By Henri Erti. Originally published on 2012/06/15
The main concern that can be raised against pension funds is forgotten by the public press, while economists have been warning about the next adamant bubble for years. The older generation may deserve their retirement under the palm trees, but the consequences of the current pension schemes for the generations to come are far more detrimental than believed earlier.
Figuratively speaking, the young generation, which enters the workforce, is walking on a boulevard of broken promises. Most likely, this generation will witness a substantial delay in their retirement. Furthermore, the working generations to be will contribute from their meager incomes to the existing pension funds to support the next and existing retiring age groups. In addition to such unsustainable investment schemes, which have been based on rhetorical promises rather than real quantitative calculations, young people have little chances of accumulating similar wealth due to the lack of jobs and issues in the housing markets. Unfortunately, the burden will get even heavier. As the population of the Western world ages and consequently exits the labor force, the shrinking workforce must support the expanding number of unproductive retirees.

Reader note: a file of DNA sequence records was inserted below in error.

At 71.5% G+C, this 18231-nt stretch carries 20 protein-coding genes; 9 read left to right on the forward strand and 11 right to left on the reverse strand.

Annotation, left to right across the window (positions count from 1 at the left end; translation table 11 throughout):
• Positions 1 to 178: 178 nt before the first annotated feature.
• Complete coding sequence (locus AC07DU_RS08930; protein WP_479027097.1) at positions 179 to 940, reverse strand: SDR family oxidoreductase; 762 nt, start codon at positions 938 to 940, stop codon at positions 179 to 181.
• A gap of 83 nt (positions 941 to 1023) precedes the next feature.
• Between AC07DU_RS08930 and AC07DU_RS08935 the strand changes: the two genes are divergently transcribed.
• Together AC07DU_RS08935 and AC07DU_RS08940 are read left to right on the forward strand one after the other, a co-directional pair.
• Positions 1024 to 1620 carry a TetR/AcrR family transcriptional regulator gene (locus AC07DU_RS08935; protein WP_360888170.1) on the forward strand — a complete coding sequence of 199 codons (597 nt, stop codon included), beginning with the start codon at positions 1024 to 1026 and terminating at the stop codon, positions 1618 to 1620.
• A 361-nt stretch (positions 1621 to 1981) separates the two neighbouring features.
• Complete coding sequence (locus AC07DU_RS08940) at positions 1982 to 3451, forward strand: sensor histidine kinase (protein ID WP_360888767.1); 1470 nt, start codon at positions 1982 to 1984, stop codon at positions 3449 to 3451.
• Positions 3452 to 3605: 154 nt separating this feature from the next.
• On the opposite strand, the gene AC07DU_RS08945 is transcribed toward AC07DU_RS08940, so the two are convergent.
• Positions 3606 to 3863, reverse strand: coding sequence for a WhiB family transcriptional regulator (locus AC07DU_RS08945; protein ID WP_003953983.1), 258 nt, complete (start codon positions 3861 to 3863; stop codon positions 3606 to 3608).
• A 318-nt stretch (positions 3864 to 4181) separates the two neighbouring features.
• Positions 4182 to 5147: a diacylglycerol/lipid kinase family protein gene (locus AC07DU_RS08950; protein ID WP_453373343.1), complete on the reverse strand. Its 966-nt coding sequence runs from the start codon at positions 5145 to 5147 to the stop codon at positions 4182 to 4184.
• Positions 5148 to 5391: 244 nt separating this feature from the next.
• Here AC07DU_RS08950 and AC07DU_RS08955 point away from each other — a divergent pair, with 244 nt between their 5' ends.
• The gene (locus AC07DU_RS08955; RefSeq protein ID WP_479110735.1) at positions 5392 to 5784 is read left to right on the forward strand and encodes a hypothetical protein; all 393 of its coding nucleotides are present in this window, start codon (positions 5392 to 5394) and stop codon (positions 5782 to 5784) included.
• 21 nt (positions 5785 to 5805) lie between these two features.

Pointing the blame on the retirees would be both foolish and unfair. Author David Willett asked if the Baby Boomers are a lucky generation or just a selfish one. Drawing conclusions on assumptions or backing up claims using bitterness cause further tensions in the existing debates. However, it must be noted that the retiring generation is at least a careless one. Assuming that long economic growth makes future generations richer is a hasty generalization and such reasoning ultimately has led to the diminishing contributions to the younger generations from the soon-to-retire generation. For example, currently working generation, who is going to retire in soon, is not going to contribute to the future generations or open opportunities for them, rather pay to the deficits of the current system. At the same time the younger generations must face their shortcoming. Gaining education, for example in creative writing, (least likely to find a job upon graduation) until the age of 28 is utterly pernicious to the economy in the long- run, because the average time spent in the workforce ultimately decreases as time in education and retirement increased. Below is a rather pessimistic, yet truthful representation of the dependency ratio, which illustrates the current situation. During the 1950’s, time spent in education was lower than in 2004, which may propose an argument that longer education with longer life-expectancy can decrease the time spent in workforce. This pattern is also exhibited in the graph when time spent in labor has decreased during this period by close to 6 years. On top of this the time spend in retirement has increased due to the improvements in standard of living, hence people live longer and enjoy the benefits of pension funds. An increase of over 9 years spent in retirement in addition of 6 years decrease in labor is by every measurement unsustainable scheme, which is more of a ticking time bomb than severe bubble.